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What is Design?

What is design? This is a question that I get asked almost weekly and a site about design should have a sense of what design is. So often we post links to objects that are beautiful, but is beauty design? Maybe we will post a quote by someone that talks about the time, energy and patience that is needed to produce a quality design, but that doesn't answer what design actually is. If you are involved in the design process in any way it is a question that you have to continually ask to remind yourself of the philosophy behind your designs.

Your answer goes a long way in shaping how you approach the design process.

Look at the different ways people use the word design:
  • Jack Nicklaus designs golf courses.
  • There are people that design cars.
  • Landscapers design landscapes for your house.
  • Scientists will say that a skunks spray was designed to ward off predators.
In each case, the word design is being used in the same context. No matter what the person is doing, when they are designing, they are solving a problem.

Design and Beauty

I love the design of the Apple iPhone, as do many other people I’m sure. What do I like about it? I like the curves. I like the screen. I like the way you interact with it with your fingers. So from this we could say that design is how we interact with something. Maybe design is how we interact with a product or how an object interacts with its environment. However, I feel that design means more than that.

Digging even deeper we sometimes like the way something is designed because it is easy to work with. Making something easy to use is a by-product of great design. We don’t like to think too hard to solve a problem. Nature is the greatest problem solver of all. Looking at a plant, every piece of it can be justified. Nothing is extraneous, everything serves its purpose. Are all plants aesthetically pleasing? I don’t think so, but to me aesthetics is an opinion. Beauty is in the eye of the beholder as they say.

Going back to the iPhone example, what many people love about it is that it solves a number of problems in a beautiful device. The fact that you can make a phone call with the iPhone is secondary. The idea that you can store all of your music, watch movies, play games, find out how to get to that Mexican restaurant and many other functions all in a little handset is amazing. Apple never set out to create a better phone because it is hard to already improve on the functionality of dialing a number and connecting to someone else around the world.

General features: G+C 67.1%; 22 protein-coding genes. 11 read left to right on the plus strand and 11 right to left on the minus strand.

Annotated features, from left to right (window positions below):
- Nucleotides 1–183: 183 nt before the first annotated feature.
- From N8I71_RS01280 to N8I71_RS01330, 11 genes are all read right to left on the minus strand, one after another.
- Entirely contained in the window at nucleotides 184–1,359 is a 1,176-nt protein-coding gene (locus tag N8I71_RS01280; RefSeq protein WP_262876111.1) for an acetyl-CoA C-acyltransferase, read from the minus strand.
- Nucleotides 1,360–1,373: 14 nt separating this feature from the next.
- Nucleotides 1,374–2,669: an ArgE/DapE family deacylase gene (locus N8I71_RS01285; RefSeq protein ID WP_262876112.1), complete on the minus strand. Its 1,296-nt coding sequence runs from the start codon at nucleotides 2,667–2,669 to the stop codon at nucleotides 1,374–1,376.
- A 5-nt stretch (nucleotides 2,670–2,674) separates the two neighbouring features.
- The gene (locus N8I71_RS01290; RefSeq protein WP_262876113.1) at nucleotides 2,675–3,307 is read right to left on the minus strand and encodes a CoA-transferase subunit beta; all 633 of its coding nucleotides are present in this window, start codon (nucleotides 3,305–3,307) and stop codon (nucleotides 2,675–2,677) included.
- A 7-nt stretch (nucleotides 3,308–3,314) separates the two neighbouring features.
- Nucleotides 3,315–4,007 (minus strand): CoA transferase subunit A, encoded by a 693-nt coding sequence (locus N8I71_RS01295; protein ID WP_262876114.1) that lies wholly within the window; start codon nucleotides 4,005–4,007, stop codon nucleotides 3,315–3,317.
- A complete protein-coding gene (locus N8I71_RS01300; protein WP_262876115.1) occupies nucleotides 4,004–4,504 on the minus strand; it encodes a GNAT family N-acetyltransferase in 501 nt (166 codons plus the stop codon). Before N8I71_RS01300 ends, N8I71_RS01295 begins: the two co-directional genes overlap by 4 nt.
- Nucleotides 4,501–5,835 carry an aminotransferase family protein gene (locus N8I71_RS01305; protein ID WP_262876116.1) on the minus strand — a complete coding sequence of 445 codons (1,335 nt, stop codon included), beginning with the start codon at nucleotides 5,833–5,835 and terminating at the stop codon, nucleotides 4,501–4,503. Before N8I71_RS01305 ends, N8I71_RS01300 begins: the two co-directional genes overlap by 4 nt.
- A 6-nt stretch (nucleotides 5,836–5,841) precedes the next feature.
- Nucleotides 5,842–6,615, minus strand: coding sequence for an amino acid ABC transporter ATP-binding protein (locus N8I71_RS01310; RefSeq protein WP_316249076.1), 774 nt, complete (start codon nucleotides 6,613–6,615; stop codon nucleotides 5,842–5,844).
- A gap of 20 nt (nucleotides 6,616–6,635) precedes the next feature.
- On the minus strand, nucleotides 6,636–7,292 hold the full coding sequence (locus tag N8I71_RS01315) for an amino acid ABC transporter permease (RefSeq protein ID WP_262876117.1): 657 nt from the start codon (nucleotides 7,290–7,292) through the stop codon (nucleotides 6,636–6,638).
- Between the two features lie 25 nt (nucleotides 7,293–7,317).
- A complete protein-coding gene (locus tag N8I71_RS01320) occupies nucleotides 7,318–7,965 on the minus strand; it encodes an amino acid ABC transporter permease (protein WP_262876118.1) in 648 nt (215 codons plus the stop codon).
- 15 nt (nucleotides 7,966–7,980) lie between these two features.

It is a simple device. It is a joy to interact with. It is beautiful. All of these qualities by itself don’t make for a great design. It is the whole of the iPhone that makes for a great design. Although for some features, like turning it off you might have to read the manual, the overall usage of an iPhone is pretty easy. They say the quickest way to get from Point A to Point B is a straight line and in many ways the iPhone’s design encourages that. So in this case maybe we can say that design is the process of finding the quickest way to complete a task.

Then There is Emotion

Emotional design is not a new topic on this site. In fact, it is probably my most favorite topic about design to cover because it is so misunderstood and underutilized. Engineers like to solve problems without taking into account the aesthetics of things. Yes I am generalizing, so please forgive me if you are an engineer with an eye for the aesthetic. You really can not blame engineers though for solving a problem in the best way they know how. To them emotion probably doesn’t play a part in the solution of a problem, but human nature doesn’t seem to agree.
The main issue is that emotions have a crucial role in the human ability to understand the world, and how they learn new things. For example: aesthetically pleasing objects appear to the user to be more effective, by virtue of their sensual appeal. This is due to the affinity the user feels for an object that appeals to him, due to the formation of an emotional connection with the object.
Not sure if it gets any scarier than this.
You already know what an apple looks like. It looks appealing enough to eat. It has an aesthetic about it that invites you in to take a bite. We have no fear biting into an apple because of how it looks. A rambutan on the other hand would make most people want to stay away.

The Answer

Design is the process of finding the most elegant answer to the question of ‘how do I…?’
How do I get a huge hunk of metal in the air to fly across the ocean? I must design a way. How do I get someone to signup for my service they don’t know anything about? I must design a way. Both of the questions could be answered with ugly solutions. They could find old and archaic ways to solve the problems, but that isn’t what design is about. The elegant solution takes into account all aspects of the design. Taking the practical solution, the function, and adding the aesthetically appealing aspect to it, the form, and there you have a solution to the problem of ‘how do I?’


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